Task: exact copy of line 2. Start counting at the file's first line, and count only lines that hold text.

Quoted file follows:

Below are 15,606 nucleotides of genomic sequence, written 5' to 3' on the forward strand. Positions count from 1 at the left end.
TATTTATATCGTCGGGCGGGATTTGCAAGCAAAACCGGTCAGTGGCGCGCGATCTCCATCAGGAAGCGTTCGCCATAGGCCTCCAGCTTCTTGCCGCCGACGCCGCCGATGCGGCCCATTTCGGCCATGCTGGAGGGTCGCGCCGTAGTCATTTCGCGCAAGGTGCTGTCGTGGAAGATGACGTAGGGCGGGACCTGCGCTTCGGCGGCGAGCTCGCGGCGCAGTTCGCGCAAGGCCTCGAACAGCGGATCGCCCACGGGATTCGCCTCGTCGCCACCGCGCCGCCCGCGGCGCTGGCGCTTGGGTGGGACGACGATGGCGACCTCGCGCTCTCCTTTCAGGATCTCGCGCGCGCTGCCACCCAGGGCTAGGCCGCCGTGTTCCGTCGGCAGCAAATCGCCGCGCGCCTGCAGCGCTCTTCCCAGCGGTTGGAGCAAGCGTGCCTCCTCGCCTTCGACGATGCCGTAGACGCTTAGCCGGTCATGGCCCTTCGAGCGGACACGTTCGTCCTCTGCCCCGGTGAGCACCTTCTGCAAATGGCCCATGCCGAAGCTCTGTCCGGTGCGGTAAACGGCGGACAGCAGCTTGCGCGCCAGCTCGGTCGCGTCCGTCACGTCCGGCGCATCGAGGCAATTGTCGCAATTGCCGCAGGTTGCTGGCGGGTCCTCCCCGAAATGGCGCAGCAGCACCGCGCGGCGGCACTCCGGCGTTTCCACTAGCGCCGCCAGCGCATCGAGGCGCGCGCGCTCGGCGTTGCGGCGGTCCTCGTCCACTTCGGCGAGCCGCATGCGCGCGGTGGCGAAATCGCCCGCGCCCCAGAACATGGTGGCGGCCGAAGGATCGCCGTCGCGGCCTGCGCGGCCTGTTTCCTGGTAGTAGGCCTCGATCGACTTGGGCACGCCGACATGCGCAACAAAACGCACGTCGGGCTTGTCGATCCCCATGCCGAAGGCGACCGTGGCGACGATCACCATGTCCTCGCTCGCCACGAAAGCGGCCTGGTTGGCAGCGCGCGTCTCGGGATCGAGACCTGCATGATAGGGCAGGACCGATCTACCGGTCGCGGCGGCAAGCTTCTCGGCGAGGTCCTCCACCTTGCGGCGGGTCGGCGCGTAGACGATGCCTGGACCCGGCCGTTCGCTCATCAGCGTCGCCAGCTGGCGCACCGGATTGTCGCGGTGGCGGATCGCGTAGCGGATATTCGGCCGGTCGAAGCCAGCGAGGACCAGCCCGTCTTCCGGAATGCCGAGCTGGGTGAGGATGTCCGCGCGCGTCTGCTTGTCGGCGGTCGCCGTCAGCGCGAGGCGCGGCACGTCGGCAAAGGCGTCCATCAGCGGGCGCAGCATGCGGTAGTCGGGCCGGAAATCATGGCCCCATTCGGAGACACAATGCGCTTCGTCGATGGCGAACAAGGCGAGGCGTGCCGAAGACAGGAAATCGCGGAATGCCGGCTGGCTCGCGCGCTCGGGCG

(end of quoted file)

TATTTATATCGTCGGGCGGGATTTGCAAGCAAAACCGGTCAGTGGCGCGCGATCTCCATCAGGAAGCGTTCGCCATAGGCCTCCAGCTTCTTGCCGCCGACGCCGCCGATGCGGCCCATTTCGGCCATGCTGGAGGGTCGCGCCGTAGTCATTTCGCGCAAGGTGCTGTCGTGGAAGATGACGTAGGGCGGGACCTGCGCTTCGGCGGCGAGCTCGCGGCGCAGTTCGCGCAAGGCCTCGAACAGCGGATCGCCCACGGGATTCGCCTCGTCGCCACCGCGCCGCCCGCGGCGCTGGCGCTTGGGTGGGACGACGATGGCGACCTCGCGCTCTCCTTTCAGGATCTCGCGCGCGCTGCCACCCAGGGCTAGGCCGCCGTGTTCCGTCGGCAGCAAATCGCCGCGCGCCTGCAGCGCTCTTCCCAGCGGTTGGAGCAAGCGTGCCTCCTCGCCTTCGACGATGCCGTAGACGCTTAGCCGGTCATGGCCCTTCGAGCGGACACGTTCGTCCTCTGCCCCGGTGAGCACCTTCTGCAAATGGCCCATGCCGAAGCTCTGTCCGGTGCGGTAAACGGCGGACAGCAGCTTGCGCGCCAGCTCGGTCGCGTCCGTCACGTCCGGCGCATCGAGGCAATTGTCGCAATTGCCGCAGGTTGCTGGCGGGTCCTCCCCGAAATGGCGCAGCAGCACCGCGCGGCGGCACTCCGGCGTTTCCACTAGCGCCGCCAGCGCATCGAGGCGCGCGCGCTCGGCGTTGCGGCGGTCCTCGTCCACTTCGGCGAGCCGCATGCGCGCGGTGGCGAAATCGCCCGCGCCCCAGAACATGGTGGCGGCCGAAGGATCGCCGTCGCGGCCTGCGCGGCCTGTTTCCTGGTAGTAGGCCTCGATCGACTTGGGCACGCCGACATGCGCAACAAAACGCACGTCGGGCTTGTCGATCCCCATGCCGAAGGCGACCGTGGCGACGATCACCATGTCCTCGCTCGCCACGAAAGCGGCCTGGTTGGCAGCGCGCGTCTCGGGATCGAGACCTGCATGATAGGGCAGGACCGATCTACCGGTCGCGGCGGCAAGCTTCTCGGCGAGGTCCTCCACCTTGCGGCGGGTCGGCGCGTAGACGATGCCTGGACCCGGCCGTTCGCTCATCAGCGTCGCCAGCTGGCGCACCGGATTGTCGCGGTGGCGGATCGCGTAGCGGATATTCGGCCGGTCGAAGCCAGCGAGGACCAGCCCGTCTTCCGGAATGCCGAGCTGGGTGAGGATGTCCGCGCGCGTCTGCTTGTCGGCGGTCGCCGTCAGCGCGAGGCGCGGCACGTCGGCAAAGGCGTCCATCAGCGGGCGCAGCATGCGGTAGTCGGGCCGGAAATCATGGCCCCATTCGGAGACACAATGCGCTTCGTCGATGGCGAACAAGGCGAGGCGTGCCGAAGACAGGAAATCGCGGAATGCCGGCTGGCTCGCGCGCTCGGGCG